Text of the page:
Danny & the Juniors are an American doo-wop and rock and roll vocal group from Philadelphia, Pennsylvania originally consisting of Danny Rapp, Dave White, Frank Maffei and Joe Terranova. Formed in 1955, they are most widely recognized for their 1957 hit single "At the Hop".
Danny Rapp (lead), Frank Maffei (2nd tenor), Joe Terranova (baritone) (aka Joe Terry), and Dave White Tricker (first tenor) (aka Dave White) met at John Bartram High School and started singing together in the mid 1950s. Known as the Juvenaires at the time, they sang at school parties and other local events. Local record producer John Madara, took notice of them and introduced them to local DJs Larry Brown and Artie Singer, who had a record label known as Singular Records. In 1957, they recorded a John Madara and Dave White penned song "Do the Bop", recording the song as Johnny Madara and The Juvenaires. Singer took it to a fellow DJ named Dick Clark. Clark liked it and suggested changing their name to the Juniors and renaming their song. The song was recorded as "At The Hop', this time with Danny Rapp on the lead vocal. Changing "Let's all do the Bop" to "Let's go to the Hop" proved to be successful, and it became a local hit in June 1957. In December 1957, they received a call from Dick Clark to be a last-minute substitution for a no-show band on American Bandstand, and they performed it for a national audience. The song became a nationwide hit after ABC Paramount bought the master recording and issued it in January 1958. They soon appeared on The Pat Boone Chevy Showroom and other national TV shows. Soon after, they recorded "Rock and Roll Is Here To Stay" and "Dottie", both of which charted. In the fall of 1957, David began attending Temple University and was on the Gym Team, but quit school when the group started making personal appearances.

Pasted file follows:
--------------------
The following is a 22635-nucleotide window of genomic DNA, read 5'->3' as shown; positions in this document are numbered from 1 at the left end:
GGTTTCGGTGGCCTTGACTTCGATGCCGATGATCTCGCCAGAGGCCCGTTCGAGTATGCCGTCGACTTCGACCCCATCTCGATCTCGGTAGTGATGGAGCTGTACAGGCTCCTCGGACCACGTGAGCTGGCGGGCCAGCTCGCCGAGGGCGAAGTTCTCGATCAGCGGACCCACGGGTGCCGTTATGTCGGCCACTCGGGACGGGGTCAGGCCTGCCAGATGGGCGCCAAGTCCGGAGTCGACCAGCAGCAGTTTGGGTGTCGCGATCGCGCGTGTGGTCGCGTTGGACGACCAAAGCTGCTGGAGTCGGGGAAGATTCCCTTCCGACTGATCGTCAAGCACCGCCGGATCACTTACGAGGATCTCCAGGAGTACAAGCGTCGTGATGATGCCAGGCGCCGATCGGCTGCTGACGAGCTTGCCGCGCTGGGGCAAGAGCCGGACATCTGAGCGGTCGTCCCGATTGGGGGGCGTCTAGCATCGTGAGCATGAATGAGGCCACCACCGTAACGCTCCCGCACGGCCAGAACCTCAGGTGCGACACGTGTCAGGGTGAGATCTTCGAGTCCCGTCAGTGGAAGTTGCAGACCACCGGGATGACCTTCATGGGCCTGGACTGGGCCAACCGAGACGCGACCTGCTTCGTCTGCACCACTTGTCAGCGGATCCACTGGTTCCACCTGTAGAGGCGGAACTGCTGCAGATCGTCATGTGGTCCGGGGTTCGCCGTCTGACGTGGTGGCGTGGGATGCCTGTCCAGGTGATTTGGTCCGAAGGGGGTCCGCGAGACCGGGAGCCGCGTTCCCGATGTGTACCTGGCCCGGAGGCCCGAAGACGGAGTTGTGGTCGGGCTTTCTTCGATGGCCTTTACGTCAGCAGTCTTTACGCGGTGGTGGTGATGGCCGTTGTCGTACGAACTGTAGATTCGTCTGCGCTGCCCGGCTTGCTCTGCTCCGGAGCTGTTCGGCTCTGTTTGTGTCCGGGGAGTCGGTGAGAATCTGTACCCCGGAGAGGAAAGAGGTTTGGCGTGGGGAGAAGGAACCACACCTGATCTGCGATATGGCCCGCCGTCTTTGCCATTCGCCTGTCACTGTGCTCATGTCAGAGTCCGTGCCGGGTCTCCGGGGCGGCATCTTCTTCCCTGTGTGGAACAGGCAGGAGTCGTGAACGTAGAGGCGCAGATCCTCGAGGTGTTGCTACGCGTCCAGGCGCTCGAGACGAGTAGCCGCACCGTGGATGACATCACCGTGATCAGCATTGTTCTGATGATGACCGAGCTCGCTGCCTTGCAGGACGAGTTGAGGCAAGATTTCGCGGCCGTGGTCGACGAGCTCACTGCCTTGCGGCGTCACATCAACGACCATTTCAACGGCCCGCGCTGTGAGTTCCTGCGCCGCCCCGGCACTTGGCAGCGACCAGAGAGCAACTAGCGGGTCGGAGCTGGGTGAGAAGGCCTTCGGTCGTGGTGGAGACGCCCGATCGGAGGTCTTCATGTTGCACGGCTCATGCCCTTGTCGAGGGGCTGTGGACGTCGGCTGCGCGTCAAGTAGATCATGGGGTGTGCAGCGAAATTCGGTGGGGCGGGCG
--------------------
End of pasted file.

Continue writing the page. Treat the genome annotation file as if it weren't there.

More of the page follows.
In 1960, the band was signed to Dick Clark's Swan Records label, and they released one more record, "Twistin' USA". It made it into the Top 40, and became their final hit single. They went on to release several more singles, but were not able to repeat their earlier successes.
White left the group sometime near the end of the band’s recording career in the early 1960s to concentrate on writing and production. He was very successful in this venture, composing a number of hits, including "You Don't Own Me" for Lesley Gore, and "1-2-3" and "Like a Baby" for Len Barry.
Through the rest of the 1960s, the Juniors also appeared on Guyden Records, Mercury Records, and Luv Records (a subsidiary of Bell Records), where they re-recorded "Rock 'n' Roll Is Here To Stay" in 1968. In 1973, they re-recorded "At The Hop" for Crunch Records, which was owned by the same company that owned their ABC-Paramount Records master recordings.
In 1976, "At the Hop" was re-issued, and it made its way into the Top 40 of the UK Singles Chart. The single was commercially used for the Canadian National Exhibition, changing the words to "Let's go to the Ex" rather than "Let's go to the hop." It was parodied by the band Dash Rip Rock with their single entitled "Let's Go Smoke Some Pot", and by NRBQ during the 1973 energy crisis under the title, "Get That Gasoline".
Rapp was found dead in a hotel in Arizona on April 5, 1983, of an apparent suicide.
Danny & the Juniors, featuring Joe Terry, continued to tour, with Terranova singing lead, along with Maffei and Maffei's brother, Bobby Maffei. They appeared at music festivals in England following release of their Swan recordings by Rollercoaster Records, who had acquired the original master tapes. From September 2011, Frank Maffei and Terranova presented an hour-long rock'n'roll radio special for London's Covent Garden Radio in the UK.